"Opinion: This legislation addresses needed housing and racial justice"
Mercury News
Aug. 9, 2020

Many of us are unaware that some of the most exclusionary housing policies — some still practiced nationwide — originated here in our diverse Bay Area. As examined in UC Berkeley Othering and Belonging Institute’s “Roots, Race, & Place,” San Francisco’s 1890 Bingham Ordinance explicitly excluded Chinese residents from living in certain zones. Berkeley’s 1916 comprehensive zoning ordinance created exclusive single-family residential zones to exclude Black and Asian Americans. An Oakland-led consortium advanced our state Constitution’s Article 34 intended to make affordable housing nearly impossible or even illegal to build in some jurisdictions. Just 10 years ago, Marin County’s zoning restrictions were cited by the Department of Housing and Urban Development for failing to further fair housing.

Our region didn’t just create discriminatory policies — we led the way.

"New UC Berkeley report details history of racialized exclusion in Oakland housing"
Nov. 11, 2019

The UC Berkeley report shows how, over the past eight decades, Bay Area neighborhoods used different strategies to close off certain areas to certain residents.

Through a practice known as redlining, the federal government identified predominantly white areas as profitable real estate investments and heavily subsidized them, while simultaneously depriving predominantly black neighborhoods of similar assistance, according to the report. The practice of redlining began with the National Housing Act of 1934. But racial segregation and discrimination against minorities and minority communities pre-dated this policy, the report authors noted.

"Investigating the Roots of Exclusion in San Francisco"
Oct. 10, 2019

The racially segregated patterns of housing in the United States have roots all over the country, in federal policies and practices and written and unwritten local rules. A new report from the Haas Institute for a Fair and Inclusive Society at the University of California, Berkeley, aims to show that the San Francisco Bay Area — long considered a bastion of progressive values — is no exception to this rule, and was in fact on the vanguard of some racist housing practices.

The report is called “Roots, Race, & Place: A History of Racially Exclusionary Housing in the San Francisco Bay Area.” It traces the ongoing racial and economic segregation of San Francisco and environs to a series of explicitly and implicitly segregationist policies and practices in history, concluding that “the region’s past and present are both stories of a system of racial capitalism, in which race and racism are fundamental to the creation of profit and accumulation of wealth.”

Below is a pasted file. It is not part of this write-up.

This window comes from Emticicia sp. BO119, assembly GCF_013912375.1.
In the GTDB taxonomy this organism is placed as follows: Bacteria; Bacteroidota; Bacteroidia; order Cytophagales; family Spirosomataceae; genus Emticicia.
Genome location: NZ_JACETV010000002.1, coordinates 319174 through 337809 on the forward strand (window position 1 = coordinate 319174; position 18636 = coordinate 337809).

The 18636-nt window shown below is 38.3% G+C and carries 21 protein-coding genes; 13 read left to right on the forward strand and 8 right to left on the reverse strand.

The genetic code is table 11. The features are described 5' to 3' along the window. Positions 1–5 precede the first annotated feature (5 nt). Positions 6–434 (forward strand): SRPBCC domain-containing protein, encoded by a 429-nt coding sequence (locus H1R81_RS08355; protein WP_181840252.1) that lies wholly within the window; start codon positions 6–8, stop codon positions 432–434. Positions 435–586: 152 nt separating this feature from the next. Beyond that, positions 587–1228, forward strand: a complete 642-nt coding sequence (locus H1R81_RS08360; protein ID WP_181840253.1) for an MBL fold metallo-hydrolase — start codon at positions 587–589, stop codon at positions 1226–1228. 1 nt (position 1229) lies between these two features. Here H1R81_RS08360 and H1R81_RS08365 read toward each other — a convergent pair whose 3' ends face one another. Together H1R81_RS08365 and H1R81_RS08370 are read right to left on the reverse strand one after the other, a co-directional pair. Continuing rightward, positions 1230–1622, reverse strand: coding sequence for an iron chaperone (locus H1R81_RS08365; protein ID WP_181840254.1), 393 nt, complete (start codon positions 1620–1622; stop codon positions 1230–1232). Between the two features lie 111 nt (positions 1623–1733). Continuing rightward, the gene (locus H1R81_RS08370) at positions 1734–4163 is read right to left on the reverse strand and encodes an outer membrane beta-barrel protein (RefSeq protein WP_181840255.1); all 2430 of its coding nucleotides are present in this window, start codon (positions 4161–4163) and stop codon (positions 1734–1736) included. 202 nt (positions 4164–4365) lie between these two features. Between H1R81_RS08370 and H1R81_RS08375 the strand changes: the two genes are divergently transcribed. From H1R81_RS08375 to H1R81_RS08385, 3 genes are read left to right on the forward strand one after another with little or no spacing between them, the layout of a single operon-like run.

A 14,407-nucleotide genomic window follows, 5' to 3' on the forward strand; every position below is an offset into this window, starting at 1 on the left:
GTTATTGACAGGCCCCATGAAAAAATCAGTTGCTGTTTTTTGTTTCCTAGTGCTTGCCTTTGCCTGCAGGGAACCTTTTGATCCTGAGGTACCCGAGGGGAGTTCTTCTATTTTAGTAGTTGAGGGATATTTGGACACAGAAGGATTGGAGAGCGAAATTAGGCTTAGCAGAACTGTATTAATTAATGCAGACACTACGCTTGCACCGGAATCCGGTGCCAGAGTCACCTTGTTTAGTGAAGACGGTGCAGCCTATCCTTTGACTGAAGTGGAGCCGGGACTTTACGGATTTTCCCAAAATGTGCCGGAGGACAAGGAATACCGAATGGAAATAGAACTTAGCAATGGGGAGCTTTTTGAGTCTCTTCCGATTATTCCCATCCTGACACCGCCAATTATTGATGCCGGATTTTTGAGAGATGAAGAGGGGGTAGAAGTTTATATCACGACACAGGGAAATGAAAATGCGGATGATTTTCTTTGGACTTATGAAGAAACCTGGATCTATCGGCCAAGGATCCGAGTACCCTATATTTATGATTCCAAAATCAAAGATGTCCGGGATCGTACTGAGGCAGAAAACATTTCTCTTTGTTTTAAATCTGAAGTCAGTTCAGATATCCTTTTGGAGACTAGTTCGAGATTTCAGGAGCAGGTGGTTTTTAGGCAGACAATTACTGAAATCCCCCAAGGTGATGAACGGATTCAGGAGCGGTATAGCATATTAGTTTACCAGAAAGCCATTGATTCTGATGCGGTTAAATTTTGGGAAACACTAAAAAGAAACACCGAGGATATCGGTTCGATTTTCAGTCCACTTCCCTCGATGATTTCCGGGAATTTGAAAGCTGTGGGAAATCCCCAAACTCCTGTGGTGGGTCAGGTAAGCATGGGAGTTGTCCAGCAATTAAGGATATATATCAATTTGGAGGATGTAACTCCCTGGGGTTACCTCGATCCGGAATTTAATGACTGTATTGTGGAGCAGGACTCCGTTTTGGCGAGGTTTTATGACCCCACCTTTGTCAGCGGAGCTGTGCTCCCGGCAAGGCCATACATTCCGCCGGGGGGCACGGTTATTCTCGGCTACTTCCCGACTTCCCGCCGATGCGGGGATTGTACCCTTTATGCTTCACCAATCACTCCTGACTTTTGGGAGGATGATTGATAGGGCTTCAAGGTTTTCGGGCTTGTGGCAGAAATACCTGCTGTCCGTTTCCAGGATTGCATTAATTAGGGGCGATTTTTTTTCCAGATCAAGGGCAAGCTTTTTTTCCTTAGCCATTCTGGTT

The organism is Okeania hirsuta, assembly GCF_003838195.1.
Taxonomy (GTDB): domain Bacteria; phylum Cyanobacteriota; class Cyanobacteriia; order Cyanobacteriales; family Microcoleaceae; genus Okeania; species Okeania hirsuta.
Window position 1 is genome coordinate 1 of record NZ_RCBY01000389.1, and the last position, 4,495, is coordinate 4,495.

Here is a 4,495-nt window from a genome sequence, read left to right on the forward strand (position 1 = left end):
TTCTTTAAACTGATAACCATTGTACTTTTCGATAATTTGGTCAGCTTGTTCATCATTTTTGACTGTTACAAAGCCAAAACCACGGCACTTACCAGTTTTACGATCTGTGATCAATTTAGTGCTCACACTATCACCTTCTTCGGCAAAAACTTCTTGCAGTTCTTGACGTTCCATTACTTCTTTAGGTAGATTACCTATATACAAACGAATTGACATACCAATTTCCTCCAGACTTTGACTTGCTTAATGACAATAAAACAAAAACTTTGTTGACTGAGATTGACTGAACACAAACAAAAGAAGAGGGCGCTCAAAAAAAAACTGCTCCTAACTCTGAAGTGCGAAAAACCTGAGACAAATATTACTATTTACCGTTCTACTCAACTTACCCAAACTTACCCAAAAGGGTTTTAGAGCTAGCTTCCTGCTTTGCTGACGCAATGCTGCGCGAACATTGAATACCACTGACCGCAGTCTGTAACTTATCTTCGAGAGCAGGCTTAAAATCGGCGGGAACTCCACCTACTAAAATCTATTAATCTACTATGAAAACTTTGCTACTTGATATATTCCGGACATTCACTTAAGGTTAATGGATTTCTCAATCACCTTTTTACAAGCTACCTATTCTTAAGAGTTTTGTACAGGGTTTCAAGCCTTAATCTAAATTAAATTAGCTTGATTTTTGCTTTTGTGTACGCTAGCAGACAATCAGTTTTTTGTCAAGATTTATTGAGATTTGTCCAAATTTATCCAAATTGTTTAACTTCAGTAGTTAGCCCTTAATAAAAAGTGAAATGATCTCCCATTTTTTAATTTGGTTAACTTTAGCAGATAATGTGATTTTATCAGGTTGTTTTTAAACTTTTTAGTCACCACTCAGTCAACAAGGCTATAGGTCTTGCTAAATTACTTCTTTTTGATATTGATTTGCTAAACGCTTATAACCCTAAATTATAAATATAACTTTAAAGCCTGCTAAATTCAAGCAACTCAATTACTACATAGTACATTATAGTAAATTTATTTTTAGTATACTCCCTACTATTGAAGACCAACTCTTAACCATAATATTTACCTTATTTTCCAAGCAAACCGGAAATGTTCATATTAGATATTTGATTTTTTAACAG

Focusing less on nationally common practices like redlining and more on locally rooted exclusionary zoning and racial violence, the authors depict a history that often goes unacknowledged in the Bay Area, but that helps explain some of its ongoing inequalities today.

"Haas institute report outlines Bay Area’s past of racially exclusionary housing"
Daily Cal
Oct. 4, 2019

The Haas Institute for a Fair and Inclusive Society released the “Roots, Race, and Place” report Tuesday, which focuses on the intersection of race and housing in the Bay Area before 1968 to understand the impact it has on the area’s current housing policies.

Authored by Eli Moore, Nicole Montojo and Nicole Mauri, the report documents the timeline of racially exclusionary policies and practices in the Bay Area from the 1850s to the 1970s. The report found that racial residential segregation in the Bay Area resulted from tactics including extrajudicial and state violence and exclusionary zoning before the enactment of federal fair housing legislation.

“Clearly, there’s a severe set of issues setting into the region when it comes to housing,” Moore said. “Lack of affordability, gentrification are very much present, and the racial inequities in the low-income communities who have been hit the hardest by these issues are also very concerning.”